Offensive games like this incite a conversation. While that conversation might not be a civil one, it’s a conversation nonetheless. Whether offensive games like Hatred are the best instigators for these talks is another debate, but, at the very least, Hatred‘s misanthropy isn’t targeted; nobody is safe in the game’s nihilistic world.
The Dangers of Offense for Offense’s Sake
There are tons of games out there that intend to offend without any larger purpose. Games that mock people, games that consist of nothing but toilet humor, games that are gross in more ways that one. Many of these games stay in their own respective areas—posted on Newgrounds or on the developers’ websites—because producing them for other platforms can lead to their rejection.
But that wasn’t the case with a game called Kill the F****t (censorship added), which was admitted to Steam Greenlight and subsequently removed after complaints from users. Steam was within its rights to remove it, as the game violated their terms of service on offensive material and discrimination. And Kill the F****t doesn’t fall under protected free speech because the game was rejected by Steam, a private entity, not the US government. You can’t punch people in the face and handwave it away by saying you were only doing it to see their reaction. While there is obviously a difference between simulated violence and actual violence, the disproportionately high murder rate for LGBTQH individuals and the still-active climate of homophobia in our social and political system means we really do have to take things like this seriously.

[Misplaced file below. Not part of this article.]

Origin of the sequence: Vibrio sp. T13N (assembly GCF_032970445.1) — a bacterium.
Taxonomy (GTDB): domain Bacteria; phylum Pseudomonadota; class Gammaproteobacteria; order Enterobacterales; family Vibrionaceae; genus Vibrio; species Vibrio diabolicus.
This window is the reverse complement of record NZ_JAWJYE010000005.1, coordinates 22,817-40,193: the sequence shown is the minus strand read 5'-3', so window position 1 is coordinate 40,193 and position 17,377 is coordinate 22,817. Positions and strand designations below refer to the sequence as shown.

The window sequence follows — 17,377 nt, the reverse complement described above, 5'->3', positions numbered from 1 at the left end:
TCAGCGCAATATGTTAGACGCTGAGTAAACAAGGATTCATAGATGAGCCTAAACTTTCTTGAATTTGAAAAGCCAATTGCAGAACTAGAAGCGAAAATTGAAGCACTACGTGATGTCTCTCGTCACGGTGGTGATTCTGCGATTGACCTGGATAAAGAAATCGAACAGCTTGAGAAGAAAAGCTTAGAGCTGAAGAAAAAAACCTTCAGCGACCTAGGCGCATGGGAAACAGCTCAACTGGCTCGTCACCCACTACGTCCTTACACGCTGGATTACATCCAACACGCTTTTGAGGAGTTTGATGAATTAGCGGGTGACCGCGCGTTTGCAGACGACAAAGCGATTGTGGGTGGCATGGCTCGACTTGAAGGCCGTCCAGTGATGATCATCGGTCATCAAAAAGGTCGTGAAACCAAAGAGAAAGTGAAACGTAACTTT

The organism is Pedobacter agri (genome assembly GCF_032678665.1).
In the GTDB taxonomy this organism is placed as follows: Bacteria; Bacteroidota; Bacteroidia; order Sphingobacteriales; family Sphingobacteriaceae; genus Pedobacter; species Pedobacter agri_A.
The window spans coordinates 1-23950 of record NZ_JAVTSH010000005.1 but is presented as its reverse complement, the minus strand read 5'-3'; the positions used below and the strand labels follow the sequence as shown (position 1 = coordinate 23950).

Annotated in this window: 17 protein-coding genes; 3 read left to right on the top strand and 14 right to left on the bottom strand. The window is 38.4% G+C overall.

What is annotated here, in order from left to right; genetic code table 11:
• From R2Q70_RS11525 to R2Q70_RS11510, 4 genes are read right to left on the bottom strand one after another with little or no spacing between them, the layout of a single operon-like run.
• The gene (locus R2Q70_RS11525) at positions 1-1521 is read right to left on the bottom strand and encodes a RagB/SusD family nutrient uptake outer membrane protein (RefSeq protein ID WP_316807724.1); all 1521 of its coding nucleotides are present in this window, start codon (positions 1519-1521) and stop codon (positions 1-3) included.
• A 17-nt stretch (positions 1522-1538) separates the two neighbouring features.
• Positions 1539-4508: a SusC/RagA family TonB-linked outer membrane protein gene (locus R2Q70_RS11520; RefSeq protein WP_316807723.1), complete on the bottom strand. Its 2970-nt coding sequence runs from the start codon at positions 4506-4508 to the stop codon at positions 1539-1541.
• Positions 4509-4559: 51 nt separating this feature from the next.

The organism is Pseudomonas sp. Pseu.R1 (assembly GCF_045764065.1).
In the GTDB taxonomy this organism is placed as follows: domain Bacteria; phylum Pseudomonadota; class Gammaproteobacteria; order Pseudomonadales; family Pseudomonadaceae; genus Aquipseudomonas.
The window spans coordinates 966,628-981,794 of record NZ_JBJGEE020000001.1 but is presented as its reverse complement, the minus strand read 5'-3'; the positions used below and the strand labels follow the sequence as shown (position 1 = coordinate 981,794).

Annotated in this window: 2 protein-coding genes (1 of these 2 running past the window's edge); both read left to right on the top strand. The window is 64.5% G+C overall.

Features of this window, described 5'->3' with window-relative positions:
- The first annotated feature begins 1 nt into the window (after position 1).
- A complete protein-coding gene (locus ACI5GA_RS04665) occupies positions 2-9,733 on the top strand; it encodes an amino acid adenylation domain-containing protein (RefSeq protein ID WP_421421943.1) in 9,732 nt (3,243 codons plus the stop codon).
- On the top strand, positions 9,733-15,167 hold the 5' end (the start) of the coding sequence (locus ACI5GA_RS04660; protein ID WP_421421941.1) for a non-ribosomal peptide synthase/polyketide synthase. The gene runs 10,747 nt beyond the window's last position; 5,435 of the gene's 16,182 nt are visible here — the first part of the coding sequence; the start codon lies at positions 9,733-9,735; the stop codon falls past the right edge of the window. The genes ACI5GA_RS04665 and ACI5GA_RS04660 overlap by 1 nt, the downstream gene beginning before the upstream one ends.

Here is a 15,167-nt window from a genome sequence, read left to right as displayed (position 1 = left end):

What differentiates offensive games like this—games that are meant to incite nothing but anger—from games like Grand Theft Auto is that there is effort on the part of Grand Theft Auto developers to make a fun, engaging game in spite of the content that may be offensive. In games like Kill the F****t, anger and hate is the endgame, anger that’s meant to draw in more players through pure controversy.
It might work, if the game didn’t look about as appealing as one of those ‘shoot the duck’ advertisements from MySpace circa 2007. While nobody can stop these offensive games from existing—the Westboro Baptist Church prevails, despite the hate speech it continues to put out—we have to ask ourselves what the purpose is. Games that depend upon inciting anger to get attention are a little like kids throwing a temper tantrum in the grocery store. Except for the added aspects of extreme violence, which make them something worthy of concern and objection and more than just a nuisance.
“Satire” is not showing violence because you want people to get angry, and then laugh when they do. The sooner we can move past offensive games as a method of riling people up for publicity, the sooner satire will feel like a word with meaning again and not just an adult version of kids insulting one another and following it up with “just kidding.”
Satire is a powerful tool for social critique, one that games can make great use of. But this isn’t satire. There are shades of gray in the offensive games category, and it’s not that we need to ban everything that might conceivably offend someone, but rather that, as a community, we should be conscious of the messages we condone and support.